The Port of Los Angeles is America’s Port® – the nation’s busiest container port and global model for sustainability, security and social responsibility. Nearly 40% of the nation’s cargo comes through the San Pedro Bay port complex and the Port of Los Angeles remains committed to ensuring these goods are delivered to the American people.
The port has remained open and operational throughout the entire COVID-19 pandemic, a period defined by record cargo volume and benchmark accomplishments.
Since the second half of 2020, the Port of Los Angeles has eclipsed nine monthly records and had its two highest-performing quarters and top four individual months in its 114-year history.
“Much credit goes to our longshore workforce, truckers, terminal operators, ocean carriers, railroads and other stakeholders for scaling up to meet this extraordinary demand,” said Executive Director Gene Seroka.
The Port of Los Angeles set two new milestones for the Western Hemisphere in June 2021 as the first port to process 10 million TEUs in a 12-month period and the first port to process 1 million TEUs in a single month.
In 2020, the Port of Montréal in partnership with CargoM, Termont, MGTP, Scale AI and Ivado Labs developed and launched CargO2ai – a logistics tool with a humanitarian calling. Designed to help tackle the COVID-19 pandemic, it uses artificial intelligence to quickly identify and prioritize the critical cargo that Canadians need. The purpose is to deliver medications, medical equipment, and food products as quickly as possible to avoid supply delays and stock shortages during precarious economic and public health situations.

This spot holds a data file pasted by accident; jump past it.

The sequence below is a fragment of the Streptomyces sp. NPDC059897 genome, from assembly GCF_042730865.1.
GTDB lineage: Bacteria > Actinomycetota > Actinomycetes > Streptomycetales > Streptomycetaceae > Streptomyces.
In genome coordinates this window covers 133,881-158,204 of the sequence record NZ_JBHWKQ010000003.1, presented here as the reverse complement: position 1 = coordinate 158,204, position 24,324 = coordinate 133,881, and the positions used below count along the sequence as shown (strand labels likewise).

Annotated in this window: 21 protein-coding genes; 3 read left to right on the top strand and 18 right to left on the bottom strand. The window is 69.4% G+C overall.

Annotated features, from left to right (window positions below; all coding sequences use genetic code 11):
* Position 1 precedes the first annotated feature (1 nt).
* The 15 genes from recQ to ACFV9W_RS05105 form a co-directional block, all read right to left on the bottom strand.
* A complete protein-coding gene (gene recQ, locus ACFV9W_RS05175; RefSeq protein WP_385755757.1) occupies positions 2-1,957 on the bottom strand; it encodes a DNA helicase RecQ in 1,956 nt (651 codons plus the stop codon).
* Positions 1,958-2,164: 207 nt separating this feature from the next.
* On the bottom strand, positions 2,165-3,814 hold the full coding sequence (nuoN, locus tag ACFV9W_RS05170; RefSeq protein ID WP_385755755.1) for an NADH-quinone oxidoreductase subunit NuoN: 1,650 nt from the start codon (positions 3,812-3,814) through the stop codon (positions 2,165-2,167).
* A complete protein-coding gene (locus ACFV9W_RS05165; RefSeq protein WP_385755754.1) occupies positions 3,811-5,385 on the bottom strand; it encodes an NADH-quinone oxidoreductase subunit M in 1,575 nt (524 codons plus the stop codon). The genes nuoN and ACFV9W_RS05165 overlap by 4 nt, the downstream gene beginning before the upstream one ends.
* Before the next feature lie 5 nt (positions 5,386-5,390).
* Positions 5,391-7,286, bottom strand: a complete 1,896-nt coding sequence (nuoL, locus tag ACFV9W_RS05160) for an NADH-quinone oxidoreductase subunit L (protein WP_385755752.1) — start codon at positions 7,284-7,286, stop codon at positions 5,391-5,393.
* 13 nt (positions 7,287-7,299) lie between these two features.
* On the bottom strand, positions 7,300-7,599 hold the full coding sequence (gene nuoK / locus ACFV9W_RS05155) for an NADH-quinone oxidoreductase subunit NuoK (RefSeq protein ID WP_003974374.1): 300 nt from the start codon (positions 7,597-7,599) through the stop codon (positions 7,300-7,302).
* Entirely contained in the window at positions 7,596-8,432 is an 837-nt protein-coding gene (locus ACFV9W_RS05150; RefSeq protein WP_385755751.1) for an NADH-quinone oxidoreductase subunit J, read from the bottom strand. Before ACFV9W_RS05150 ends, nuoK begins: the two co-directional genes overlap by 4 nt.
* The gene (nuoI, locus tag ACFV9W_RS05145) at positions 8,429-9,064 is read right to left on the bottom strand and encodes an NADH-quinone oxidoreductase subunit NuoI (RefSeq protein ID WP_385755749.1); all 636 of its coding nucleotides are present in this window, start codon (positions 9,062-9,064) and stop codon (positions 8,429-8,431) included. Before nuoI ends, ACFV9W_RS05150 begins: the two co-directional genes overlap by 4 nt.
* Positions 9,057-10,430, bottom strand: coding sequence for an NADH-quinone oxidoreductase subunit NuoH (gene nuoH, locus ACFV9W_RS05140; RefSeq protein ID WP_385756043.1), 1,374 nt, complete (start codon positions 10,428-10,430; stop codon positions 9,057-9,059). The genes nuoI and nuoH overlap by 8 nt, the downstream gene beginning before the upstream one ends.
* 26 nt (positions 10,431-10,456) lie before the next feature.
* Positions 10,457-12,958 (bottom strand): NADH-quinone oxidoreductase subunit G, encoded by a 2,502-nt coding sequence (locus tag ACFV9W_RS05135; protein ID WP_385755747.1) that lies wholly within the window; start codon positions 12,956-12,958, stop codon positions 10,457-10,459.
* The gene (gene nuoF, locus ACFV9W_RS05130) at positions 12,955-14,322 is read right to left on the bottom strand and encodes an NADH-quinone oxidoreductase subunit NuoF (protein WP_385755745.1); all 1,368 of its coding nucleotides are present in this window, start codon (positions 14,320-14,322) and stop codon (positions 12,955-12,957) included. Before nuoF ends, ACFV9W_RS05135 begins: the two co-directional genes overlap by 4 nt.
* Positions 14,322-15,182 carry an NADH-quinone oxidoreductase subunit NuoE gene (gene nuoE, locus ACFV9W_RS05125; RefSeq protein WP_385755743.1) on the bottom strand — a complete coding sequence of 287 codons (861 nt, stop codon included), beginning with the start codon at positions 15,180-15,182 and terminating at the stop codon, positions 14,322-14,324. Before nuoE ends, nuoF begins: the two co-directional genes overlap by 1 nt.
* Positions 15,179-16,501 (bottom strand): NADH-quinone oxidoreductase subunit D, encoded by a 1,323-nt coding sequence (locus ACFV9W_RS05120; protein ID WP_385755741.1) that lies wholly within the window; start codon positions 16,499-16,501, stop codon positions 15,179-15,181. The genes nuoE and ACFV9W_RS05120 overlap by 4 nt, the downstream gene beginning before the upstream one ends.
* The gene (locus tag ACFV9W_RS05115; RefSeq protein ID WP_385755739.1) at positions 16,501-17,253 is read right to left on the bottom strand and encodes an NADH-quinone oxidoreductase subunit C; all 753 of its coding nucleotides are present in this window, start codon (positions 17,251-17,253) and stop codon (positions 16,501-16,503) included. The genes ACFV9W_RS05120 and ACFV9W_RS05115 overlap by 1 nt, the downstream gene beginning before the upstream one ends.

“While 2020 was a year of upheaval and hurdles around the world, for the Port of Montréal it was also a time to mobilize unrivalled people power to overcome all the challenges of the turmoil and, as always, stay the course. As a port authority responsible for delivering essential goods to the public, our core mission as a public service proved to be more important than ever,” said Martin Imbleau, president and CEO of the Montréal Port Authority.
Trucking companies, freight forwarders, shipping lines, charterers and operators were invited to embark in large numbers to ensure maximum efficiency and to use the system to its full potential. Since the beginning of the pandemic, more than 5,000 containers of pharmaceuticals and medical supplies have been delivered to hospitals 50% faster.
Port of Oakland